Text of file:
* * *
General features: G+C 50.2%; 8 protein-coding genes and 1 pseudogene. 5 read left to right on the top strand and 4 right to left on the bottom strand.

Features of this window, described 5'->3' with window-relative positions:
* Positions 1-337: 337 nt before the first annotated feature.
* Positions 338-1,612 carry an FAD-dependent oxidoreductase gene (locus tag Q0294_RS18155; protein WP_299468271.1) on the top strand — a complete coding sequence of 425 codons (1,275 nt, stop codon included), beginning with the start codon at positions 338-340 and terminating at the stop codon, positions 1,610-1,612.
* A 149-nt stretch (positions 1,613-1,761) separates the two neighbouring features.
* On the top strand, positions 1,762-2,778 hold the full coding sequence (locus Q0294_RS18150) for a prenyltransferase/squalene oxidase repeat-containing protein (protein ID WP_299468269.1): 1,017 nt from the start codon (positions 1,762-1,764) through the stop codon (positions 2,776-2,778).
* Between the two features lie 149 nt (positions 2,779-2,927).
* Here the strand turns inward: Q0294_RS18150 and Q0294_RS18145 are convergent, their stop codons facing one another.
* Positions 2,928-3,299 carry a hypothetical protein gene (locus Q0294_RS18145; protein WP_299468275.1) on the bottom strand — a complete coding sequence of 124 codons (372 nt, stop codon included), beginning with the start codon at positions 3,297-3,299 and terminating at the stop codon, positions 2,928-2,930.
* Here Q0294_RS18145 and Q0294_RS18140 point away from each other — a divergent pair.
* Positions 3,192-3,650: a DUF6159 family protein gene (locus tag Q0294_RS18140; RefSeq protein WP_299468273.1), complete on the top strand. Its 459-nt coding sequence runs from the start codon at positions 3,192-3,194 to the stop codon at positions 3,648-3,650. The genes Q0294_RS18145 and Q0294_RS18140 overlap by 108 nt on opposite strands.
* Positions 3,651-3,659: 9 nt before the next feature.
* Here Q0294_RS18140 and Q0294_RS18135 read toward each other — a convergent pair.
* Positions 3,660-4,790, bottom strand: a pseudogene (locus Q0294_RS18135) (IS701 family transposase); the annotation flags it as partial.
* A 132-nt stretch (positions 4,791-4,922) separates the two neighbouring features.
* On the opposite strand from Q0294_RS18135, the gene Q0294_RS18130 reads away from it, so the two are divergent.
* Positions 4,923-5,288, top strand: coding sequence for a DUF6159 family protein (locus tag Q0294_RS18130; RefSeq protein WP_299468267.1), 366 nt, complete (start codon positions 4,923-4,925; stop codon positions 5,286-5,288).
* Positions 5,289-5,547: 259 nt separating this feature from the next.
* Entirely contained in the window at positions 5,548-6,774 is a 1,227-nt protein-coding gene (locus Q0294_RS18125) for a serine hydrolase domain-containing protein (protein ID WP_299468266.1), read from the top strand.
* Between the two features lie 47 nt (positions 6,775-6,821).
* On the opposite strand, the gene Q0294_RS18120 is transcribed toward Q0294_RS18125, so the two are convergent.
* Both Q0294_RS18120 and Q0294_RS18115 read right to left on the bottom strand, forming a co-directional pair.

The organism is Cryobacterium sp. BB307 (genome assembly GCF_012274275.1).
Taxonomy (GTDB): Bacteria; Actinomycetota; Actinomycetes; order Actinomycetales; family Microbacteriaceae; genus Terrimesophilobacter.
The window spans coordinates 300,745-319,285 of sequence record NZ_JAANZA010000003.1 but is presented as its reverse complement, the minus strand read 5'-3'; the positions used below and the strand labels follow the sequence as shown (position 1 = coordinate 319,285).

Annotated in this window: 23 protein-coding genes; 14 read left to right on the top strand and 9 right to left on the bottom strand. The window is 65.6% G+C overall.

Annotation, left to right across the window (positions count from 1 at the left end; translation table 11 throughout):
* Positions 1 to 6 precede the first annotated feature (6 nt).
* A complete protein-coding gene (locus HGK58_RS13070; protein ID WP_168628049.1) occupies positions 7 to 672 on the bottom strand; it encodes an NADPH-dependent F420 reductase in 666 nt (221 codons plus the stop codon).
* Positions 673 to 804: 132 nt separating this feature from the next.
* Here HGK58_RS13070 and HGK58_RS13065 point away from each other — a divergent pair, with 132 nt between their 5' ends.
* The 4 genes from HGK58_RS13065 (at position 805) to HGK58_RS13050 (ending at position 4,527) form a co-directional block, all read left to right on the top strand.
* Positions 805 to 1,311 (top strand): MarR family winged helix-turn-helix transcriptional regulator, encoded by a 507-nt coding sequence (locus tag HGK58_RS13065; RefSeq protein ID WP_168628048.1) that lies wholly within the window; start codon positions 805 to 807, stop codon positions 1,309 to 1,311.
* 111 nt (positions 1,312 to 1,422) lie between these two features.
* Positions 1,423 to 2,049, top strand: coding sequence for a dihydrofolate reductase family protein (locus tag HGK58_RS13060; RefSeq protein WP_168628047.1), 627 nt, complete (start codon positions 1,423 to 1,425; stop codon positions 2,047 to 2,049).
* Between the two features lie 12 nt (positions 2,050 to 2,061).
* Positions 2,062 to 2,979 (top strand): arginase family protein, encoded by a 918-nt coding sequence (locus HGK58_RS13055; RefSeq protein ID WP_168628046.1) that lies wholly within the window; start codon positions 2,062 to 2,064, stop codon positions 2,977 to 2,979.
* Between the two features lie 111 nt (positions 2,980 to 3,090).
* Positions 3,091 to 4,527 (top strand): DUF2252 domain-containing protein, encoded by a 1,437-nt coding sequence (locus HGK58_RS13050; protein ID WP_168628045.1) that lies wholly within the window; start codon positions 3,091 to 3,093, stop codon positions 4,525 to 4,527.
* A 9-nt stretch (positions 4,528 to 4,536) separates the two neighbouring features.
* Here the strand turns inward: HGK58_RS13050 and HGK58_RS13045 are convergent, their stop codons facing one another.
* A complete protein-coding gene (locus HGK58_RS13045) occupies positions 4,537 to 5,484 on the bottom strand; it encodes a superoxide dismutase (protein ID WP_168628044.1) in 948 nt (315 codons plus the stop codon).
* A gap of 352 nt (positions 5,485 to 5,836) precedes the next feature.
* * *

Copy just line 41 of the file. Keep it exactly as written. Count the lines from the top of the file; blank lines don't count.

* Here the strand turns inward: HGK58_RS13050 and HGK58_RS13045 are convergent, their stop codons facing one another.